MO Blames Technical Issues For 'Saturday Night Live' Flub, But Are They Really At Fault?
It isn't the first time, and it definitely won't be the last time someone performs on Saturday Night Live and flops. MØ is just the most recent. On Saturday, SNL musical guest Iggy Azalea, and MØ, performed their song "Beg For It" on the 40th season of the show. MØ had some big shoes to fill, as Rita Ora joined Azalea on the first number of the night and absolutely killed it. But when MØ took to the stage, something felt off and awkward, as her vocals were off key, and off time, which she is now attributing to technical issues in an open letter via her Twitter.
The song was going pretty well until MØ started singing the chorus, when it was obvious something was very wrong. "I was BEYOND excited (!!!) — but unfortunately, I had some technical issues," the singer stated in her handwritten apology letter that she posted on Twitter Sunday afternoon. She says the technical issues are what caused the "latency" in her vocals, resulting in the off timing throughout her parts of the song. "It pains me and I'm SO sad today, but life goes on," she pens in the letter. Here is her letter in its entirety.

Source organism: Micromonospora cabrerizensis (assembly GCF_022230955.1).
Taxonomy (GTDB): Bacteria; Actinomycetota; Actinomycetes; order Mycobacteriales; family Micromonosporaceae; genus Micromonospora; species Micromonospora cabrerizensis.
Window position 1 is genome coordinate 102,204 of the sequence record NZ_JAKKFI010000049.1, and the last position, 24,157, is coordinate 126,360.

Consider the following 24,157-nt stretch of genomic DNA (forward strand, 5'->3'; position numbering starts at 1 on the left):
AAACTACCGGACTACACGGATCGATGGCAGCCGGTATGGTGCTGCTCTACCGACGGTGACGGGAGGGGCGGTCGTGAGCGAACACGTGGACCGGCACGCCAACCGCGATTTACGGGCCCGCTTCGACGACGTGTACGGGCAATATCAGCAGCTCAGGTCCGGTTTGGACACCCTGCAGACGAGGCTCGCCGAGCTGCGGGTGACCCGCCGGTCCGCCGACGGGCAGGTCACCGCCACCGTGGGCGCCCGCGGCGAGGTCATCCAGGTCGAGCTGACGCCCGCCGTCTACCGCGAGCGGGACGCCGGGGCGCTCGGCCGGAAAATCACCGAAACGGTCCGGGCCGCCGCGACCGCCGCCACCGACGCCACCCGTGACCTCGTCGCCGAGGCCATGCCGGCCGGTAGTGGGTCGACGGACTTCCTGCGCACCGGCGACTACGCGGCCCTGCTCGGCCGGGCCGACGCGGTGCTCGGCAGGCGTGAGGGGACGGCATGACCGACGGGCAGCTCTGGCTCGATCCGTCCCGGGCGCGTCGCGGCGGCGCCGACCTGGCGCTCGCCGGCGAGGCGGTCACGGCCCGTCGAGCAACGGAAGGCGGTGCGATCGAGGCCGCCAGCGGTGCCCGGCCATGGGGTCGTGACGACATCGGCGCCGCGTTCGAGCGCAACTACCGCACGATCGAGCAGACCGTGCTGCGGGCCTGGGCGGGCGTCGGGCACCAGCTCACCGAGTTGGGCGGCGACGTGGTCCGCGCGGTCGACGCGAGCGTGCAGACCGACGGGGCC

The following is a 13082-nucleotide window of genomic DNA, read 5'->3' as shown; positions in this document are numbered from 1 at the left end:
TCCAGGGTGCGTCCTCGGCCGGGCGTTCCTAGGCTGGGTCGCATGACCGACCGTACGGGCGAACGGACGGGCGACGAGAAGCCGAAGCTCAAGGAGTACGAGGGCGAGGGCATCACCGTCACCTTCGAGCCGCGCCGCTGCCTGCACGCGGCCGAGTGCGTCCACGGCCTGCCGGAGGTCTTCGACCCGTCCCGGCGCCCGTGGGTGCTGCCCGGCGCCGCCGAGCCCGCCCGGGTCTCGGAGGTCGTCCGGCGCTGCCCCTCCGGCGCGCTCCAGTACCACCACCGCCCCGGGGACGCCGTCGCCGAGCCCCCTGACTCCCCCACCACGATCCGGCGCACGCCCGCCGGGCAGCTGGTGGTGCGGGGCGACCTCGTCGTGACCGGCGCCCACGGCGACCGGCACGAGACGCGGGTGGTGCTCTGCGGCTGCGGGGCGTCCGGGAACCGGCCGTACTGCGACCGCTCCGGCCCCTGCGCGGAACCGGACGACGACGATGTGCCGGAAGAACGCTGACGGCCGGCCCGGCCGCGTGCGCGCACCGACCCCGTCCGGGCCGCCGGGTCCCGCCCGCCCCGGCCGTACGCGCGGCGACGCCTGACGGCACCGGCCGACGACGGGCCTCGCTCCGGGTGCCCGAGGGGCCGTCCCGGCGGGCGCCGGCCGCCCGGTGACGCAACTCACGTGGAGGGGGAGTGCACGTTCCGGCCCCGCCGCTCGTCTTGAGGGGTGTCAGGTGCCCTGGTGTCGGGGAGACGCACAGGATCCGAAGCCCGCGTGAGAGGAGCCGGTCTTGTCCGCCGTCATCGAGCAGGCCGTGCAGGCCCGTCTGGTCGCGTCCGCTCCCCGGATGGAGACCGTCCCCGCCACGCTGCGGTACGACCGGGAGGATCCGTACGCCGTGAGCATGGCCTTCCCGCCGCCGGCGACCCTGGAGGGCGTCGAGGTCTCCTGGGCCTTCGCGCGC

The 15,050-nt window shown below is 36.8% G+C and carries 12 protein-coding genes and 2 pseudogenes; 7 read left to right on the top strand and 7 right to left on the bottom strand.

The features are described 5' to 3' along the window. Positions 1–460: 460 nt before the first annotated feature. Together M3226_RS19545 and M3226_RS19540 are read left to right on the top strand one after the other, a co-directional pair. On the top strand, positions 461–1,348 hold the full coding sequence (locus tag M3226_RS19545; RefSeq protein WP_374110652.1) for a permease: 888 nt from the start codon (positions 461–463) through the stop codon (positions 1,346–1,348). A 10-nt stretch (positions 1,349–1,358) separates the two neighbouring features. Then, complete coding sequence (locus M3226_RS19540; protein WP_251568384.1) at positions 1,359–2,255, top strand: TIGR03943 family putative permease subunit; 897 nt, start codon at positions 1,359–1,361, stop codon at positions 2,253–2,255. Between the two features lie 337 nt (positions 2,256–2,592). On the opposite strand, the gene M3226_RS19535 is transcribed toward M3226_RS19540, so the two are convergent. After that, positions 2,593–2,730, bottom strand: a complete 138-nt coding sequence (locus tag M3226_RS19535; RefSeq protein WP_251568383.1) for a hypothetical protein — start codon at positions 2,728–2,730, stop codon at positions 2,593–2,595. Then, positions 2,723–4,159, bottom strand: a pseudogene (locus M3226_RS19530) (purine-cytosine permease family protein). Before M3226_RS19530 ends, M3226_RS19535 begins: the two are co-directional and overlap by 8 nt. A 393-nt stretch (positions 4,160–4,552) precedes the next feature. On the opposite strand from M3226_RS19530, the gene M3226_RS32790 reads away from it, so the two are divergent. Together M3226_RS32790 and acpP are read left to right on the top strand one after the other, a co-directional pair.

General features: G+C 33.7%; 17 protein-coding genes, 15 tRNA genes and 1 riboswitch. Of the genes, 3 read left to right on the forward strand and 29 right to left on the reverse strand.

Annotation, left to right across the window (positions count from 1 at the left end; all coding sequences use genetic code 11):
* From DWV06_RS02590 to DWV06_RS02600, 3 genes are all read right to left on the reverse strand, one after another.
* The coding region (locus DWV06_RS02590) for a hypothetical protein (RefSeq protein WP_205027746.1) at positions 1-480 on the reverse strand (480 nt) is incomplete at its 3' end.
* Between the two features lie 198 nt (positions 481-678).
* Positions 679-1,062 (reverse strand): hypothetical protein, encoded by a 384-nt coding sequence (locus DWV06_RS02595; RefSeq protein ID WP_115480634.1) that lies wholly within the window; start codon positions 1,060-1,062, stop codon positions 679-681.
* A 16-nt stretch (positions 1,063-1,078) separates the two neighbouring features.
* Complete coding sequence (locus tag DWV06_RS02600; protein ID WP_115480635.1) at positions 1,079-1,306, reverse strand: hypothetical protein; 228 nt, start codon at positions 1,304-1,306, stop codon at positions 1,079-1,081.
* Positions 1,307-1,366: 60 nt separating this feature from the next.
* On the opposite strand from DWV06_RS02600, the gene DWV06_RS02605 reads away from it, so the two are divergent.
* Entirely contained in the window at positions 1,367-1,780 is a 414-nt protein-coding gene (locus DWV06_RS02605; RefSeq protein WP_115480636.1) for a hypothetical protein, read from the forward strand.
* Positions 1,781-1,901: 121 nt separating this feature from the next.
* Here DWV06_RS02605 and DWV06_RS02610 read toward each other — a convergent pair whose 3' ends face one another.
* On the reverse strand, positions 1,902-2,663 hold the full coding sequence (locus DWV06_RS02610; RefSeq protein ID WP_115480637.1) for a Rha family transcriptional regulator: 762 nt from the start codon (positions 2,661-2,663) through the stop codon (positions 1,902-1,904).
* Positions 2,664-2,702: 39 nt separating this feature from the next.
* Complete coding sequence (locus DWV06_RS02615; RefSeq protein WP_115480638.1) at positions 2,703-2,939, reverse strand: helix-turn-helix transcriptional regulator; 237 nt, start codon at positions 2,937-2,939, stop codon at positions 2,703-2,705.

Here's the thing. As a constant viewer of SNL and a highly skilled BS reader, I don't doubt that there were issues with the back track that MØ used. But, and this is a big but, the problem that I had with the performance wasn't that the timing was off during MØ's part of the song. The "technical issues" that MØ mentions seems to be that she couldn't hear the track she was singing along to, and that's why she couldn't keep up with the vocals. The real issue during the song was that her vocals weren't where they needed to be to sing along with the vocal track she was using.
I've never performed on SNL — thankfully, I'd break TV set's across the country — but I can't help but feel very strongly about people who use back tracks heavily during their performances. If you're going to use a back track, keep up with it. It's that easy. If you can't keep up with the original track you "recorded," record an altered one you can keep up with live. It always baffles me when people make excuses for trying to cover up that they weren't singing unaided live, on TV (Ashlee Simpson).
With that said, MØ's letter is very heartfelt, and I do feel for her that that happened to her on live television. Hopefully this is a lesson future performers will take with them before they embark on singing with an ill-matched vocal track.